Part of every recession is a drop in projects (i.e. work) and billable hours and rates.  From my perspective, clients are being much more cautious with their money and scrutinizing hours and expenses much more than the past few years.  Part of DI's value proposition is that we try to always think of the customer, as I did tonight when choosing a dinner entree at the local TGI Fridays, I opted for the wrap instead of the more expensive steak.   That might be a silly example but it's the expenses at the margin that make a huge difference overall.   Our consultants are also taking more time than ever to work directly with client managers to ensure we are providing the maximum value.   Rates clients are willing to pay haven't changed much for us, but we've found some of the competition willing to undercut rates in a major way to drive revenues.  In the end, we do not expect any negative long term effects from this behavior and believe this kind of competition will end later this year.

One major casualty of the economy has been the training market.  Inquiries from training had been a decent part of the business but have become a very minor part.    I expect the training business to be very poor well into the recovery and probably not good until we're nearing full employment, when companies will once again use training as a perk to attract and keep employees.  Right now, people are just thankful to be working and not necessarily concerned with getting professional training.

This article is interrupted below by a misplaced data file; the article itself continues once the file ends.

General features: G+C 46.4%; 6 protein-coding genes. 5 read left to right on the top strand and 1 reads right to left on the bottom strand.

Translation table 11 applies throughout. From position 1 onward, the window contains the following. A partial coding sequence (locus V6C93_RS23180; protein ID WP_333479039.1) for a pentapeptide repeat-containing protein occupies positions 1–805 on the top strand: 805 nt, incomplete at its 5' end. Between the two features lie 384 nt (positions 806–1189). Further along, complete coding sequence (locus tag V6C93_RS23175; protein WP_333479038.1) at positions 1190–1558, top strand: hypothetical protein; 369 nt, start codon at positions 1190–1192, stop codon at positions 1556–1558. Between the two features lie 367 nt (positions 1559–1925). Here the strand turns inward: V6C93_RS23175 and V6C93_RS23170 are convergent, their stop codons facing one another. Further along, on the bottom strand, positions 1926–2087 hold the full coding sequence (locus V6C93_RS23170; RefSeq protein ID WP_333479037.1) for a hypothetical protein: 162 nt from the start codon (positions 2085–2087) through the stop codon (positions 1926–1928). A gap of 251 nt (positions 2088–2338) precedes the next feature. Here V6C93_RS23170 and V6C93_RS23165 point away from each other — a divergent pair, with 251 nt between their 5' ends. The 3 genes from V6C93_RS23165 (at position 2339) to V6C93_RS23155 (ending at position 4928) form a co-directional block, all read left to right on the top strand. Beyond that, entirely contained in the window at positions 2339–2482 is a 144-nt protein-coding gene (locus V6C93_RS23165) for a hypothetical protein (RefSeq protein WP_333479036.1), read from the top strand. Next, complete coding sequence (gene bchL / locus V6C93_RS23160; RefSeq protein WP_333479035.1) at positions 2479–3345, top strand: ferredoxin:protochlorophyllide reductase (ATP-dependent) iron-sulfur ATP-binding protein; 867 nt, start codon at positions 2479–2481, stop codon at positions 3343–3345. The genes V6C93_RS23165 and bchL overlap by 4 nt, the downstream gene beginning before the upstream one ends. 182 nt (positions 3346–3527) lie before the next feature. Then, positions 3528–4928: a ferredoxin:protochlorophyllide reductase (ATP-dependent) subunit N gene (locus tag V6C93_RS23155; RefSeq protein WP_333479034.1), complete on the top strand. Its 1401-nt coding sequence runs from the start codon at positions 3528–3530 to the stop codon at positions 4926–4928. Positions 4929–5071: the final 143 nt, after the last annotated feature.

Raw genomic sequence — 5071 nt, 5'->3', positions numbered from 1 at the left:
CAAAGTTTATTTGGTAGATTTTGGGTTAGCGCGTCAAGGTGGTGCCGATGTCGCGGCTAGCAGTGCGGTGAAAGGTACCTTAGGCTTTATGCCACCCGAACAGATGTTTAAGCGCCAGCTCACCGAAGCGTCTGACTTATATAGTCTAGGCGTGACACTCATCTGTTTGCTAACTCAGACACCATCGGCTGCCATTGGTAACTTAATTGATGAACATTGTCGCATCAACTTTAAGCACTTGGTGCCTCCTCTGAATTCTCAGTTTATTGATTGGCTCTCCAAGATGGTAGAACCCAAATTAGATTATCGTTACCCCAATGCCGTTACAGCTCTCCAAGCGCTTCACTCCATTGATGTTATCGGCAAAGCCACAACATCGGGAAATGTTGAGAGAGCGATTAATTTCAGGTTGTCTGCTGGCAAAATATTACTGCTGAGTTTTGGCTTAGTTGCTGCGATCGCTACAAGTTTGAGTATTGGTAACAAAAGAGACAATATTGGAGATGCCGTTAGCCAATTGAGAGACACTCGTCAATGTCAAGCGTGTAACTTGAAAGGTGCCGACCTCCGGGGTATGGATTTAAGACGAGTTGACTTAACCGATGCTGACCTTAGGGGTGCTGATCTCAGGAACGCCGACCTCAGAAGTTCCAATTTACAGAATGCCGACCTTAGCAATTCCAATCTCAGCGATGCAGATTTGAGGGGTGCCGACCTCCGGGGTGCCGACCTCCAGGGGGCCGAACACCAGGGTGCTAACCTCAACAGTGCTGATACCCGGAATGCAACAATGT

At the end of the day, the only thing we can do is to continue moving forward.   In the next couple days I'll be doing an update to the "Employee vs. Consultant" post that is more relevant to the current times, so stay tuned.


Friday, April 24, 2009

My Oracle BI Experience

A colleague of mine invited me to an Oracle event that was held yesterday (Apr 23) in Tampa. There were two events going on - a SOUG Tech Day at the HCC, the noted speaker was Tom Kyte (asktom.oracle.com) and I was looking forward to seeing his presentation. A second event was held concurrently at the Ruths' Chris Steak House in Tampa, titled "Oracle Business Intelligence Briefing". I agreed to meet my colleague at Ruth's Chris to listen to the new, updated Oracle Warehouse Builder presentation.